IT’S TIME TO REMOVE THOSE WITCHES’ BRITCHES

Have you ever been tangled up with the problem of plastic bags stuck in trees? As I traveled around the Waynedale area I noticed the many plastic bags flapping by their handles from the branches of trees, waving in the breeze and out of reach. Noticing should lead to removing those bags and other debris, especially this time of the year. Spring cleanup is a dirty job — but someone’s gotta do it.

 

An Irishwoman says that in Ireland bags in trees are known as “Witches’ Knickers.” In South Africa some have suggested they should be the new national flower. In Australia the humble plastic bag is facing a 25-cent levy in the hope consumers will break their 6.9 billion-bags-a-year habit.

Just outside my house window is a huge tree. Caught in the branches of that tree is a white plastic bag. This bag has been tangled and suspended several feet in the air for at least as long as I can remember. It would be nice if this bag would just fly away, though I’m not optimistic that this will happen. It’s tangled pretty good. I have donned it my “witches’ britches.”

I first noticed this problem when the gusts of spring that blow through the trees agitate the bag and cause it to flap quite audibly. This problem called an annoyance, I suppose, is only manifest when the windows are open. When the breeze picks up soon I’ll be subject to that bag’s rattling. What irritates me about the bag is that, despite its trifling nature, I’m powerless over it. I can’t remove it from the tree, it is up too high, nor can I ignore it. The bag imposes itself upon me even though it is one of a million innocuous white plastic bags used to carry goods.

Ian Frazier, a writer for the New Yorker, recently wrote “Bags in Trees: A Retrospective.” More importantly, Frazier is the co-inventor of the Bag Snagger, a long aluminum pole with a pincer created for the purpose of removing bags from trees. Frazier and a friend used it to remove bags from trees in and around the Midwest.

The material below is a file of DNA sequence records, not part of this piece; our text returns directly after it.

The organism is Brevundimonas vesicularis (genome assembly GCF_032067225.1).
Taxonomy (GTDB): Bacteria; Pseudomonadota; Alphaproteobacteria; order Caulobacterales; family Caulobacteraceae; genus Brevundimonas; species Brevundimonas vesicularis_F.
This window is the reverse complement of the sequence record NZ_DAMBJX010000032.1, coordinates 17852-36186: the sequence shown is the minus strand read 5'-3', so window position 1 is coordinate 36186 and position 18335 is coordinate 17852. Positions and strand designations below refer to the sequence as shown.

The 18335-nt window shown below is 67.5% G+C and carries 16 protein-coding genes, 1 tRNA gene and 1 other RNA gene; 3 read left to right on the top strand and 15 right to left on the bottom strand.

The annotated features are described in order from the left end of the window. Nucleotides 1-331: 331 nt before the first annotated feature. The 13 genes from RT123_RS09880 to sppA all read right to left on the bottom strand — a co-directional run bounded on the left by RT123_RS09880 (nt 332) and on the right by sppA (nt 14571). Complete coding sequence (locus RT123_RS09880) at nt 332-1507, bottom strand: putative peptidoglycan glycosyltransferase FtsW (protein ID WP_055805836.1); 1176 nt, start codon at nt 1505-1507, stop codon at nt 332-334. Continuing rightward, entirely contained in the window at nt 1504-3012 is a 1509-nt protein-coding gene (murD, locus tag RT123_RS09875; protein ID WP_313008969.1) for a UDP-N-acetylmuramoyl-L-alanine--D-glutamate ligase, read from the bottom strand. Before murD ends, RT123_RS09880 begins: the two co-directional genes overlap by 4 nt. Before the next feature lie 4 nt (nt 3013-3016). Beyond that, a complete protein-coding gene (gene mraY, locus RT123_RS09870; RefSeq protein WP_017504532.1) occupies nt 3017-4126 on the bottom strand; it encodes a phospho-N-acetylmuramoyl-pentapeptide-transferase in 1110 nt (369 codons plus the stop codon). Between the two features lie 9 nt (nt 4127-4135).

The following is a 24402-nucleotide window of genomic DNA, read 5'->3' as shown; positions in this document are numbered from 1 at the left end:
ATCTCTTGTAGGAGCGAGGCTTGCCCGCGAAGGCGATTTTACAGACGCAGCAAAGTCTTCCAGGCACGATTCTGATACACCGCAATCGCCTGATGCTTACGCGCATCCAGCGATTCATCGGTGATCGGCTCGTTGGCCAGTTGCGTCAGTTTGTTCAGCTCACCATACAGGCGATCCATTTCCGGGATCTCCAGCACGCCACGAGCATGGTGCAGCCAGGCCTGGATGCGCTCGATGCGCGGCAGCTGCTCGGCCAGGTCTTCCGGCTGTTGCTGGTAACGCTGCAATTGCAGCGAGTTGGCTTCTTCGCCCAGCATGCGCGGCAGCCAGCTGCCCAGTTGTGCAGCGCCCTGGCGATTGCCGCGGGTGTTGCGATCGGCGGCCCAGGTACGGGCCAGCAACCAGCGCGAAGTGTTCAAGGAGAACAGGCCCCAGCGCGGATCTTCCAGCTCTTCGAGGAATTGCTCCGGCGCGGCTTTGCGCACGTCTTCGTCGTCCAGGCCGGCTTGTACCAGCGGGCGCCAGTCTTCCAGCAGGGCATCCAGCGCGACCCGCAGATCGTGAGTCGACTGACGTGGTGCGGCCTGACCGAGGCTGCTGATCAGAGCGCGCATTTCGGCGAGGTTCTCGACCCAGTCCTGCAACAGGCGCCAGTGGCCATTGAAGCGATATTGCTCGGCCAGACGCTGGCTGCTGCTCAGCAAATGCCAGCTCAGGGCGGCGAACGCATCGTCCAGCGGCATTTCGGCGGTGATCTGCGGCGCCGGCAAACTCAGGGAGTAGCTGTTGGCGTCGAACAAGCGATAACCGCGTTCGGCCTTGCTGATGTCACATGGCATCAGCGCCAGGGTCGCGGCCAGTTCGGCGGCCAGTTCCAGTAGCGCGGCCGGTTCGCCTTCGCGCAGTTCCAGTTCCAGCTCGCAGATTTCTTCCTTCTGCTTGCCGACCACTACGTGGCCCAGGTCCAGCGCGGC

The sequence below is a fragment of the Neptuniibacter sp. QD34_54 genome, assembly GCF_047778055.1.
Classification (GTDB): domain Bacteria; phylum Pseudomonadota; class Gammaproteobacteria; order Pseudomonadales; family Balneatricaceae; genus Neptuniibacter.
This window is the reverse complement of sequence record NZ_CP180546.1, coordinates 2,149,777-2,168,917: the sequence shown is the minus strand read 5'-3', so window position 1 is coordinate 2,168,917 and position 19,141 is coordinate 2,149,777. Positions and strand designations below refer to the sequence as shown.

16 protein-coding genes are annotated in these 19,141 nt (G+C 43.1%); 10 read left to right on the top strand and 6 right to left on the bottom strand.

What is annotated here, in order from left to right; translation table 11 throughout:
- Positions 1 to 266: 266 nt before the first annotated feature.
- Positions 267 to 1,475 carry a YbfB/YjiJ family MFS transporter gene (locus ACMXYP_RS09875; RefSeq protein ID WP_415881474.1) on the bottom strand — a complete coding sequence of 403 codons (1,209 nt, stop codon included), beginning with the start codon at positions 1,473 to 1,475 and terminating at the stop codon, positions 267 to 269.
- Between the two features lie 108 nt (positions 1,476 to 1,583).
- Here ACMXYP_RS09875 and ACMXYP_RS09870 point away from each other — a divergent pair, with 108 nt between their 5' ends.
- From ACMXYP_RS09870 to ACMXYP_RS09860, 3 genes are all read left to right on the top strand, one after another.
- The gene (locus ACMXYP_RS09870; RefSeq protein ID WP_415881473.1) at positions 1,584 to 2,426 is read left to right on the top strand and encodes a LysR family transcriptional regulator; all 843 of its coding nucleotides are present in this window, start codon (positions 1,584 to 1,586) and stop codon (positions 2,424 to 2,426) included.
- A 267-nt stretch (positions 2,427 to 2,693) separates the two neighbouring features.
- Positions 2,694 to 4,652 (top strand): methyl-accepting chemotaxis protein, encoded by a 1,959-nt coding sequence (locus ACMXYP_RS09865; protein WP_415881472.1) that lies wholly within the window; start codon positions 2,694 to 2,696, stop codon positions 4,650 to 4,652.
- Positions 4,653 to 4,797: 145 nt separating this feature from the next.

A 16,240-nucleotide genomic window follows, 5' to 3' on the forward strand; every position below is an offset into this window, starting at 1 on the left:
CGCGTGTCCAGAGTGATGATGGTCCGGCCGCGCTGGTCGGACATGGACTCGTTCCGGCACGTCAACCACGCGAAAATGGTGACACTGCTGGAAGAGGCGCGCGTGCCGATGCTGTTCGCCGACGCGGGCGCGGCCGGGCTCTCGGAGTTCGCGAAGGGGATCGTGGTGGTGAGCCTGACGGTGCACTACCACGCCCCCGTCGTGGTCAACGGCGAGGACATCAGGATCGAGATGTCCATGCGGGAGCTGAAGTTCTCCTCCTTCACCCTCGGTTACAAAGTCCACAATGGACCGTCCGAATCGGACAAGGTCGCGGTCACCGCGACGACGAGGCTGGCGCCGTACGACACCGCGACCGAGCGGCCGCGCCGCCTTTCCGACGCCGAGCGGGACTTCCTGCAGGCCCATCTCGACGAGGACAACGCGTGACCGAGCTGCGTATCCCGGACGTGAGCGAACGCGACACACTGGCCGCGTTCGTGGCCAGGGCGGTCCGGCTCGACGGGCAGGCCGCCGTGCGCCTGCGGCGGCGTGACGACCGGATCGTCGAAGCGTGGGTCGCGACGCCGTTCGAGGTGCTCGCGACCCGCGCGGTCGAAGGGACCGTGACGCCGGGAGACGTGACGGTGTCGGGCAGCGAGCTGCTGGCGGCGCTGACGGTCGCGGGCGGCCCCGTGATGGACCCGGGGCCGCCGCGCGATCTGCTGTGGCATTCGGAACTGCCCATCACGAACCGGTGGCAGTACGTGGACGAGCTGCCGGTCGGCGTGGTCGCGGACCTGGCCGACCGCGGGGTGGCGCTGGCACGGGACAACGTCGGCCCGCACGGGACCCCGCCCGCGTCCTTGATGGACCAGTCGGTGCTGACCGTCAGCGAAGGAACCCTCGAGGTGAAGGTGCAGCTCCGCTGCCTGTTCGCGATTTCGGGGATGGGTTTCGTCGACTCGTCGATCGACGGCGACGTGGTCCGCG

Frazier writes: “The basic thing that gets in a … tree is the white plastic deli bag. It reaches the tree with the aid of the wind, or (as I sometimes think) by its own power. With its filmy whiteness and its two looped handles, it suggests as self-levitating underclothes…It does not have a soul, but it imitates one…Its prehensile handles cling to any branch that comes within range, and then grab hold for eternity. This bag is not hard to get out of a tree when it is still fresh, but as it ages and shreds it becomes more difficult.”

These conventional plastic bags, made of polyethylene, do not degrade and have become a serious source of pollution. Plastic bags frequently end up clogging rivers and drains and harming wildlife or being blown up into trees. So, if you can reach those bags, get rid of those sightly “witches britches.”

The Waynedale News Staff

Cindy Cornwell

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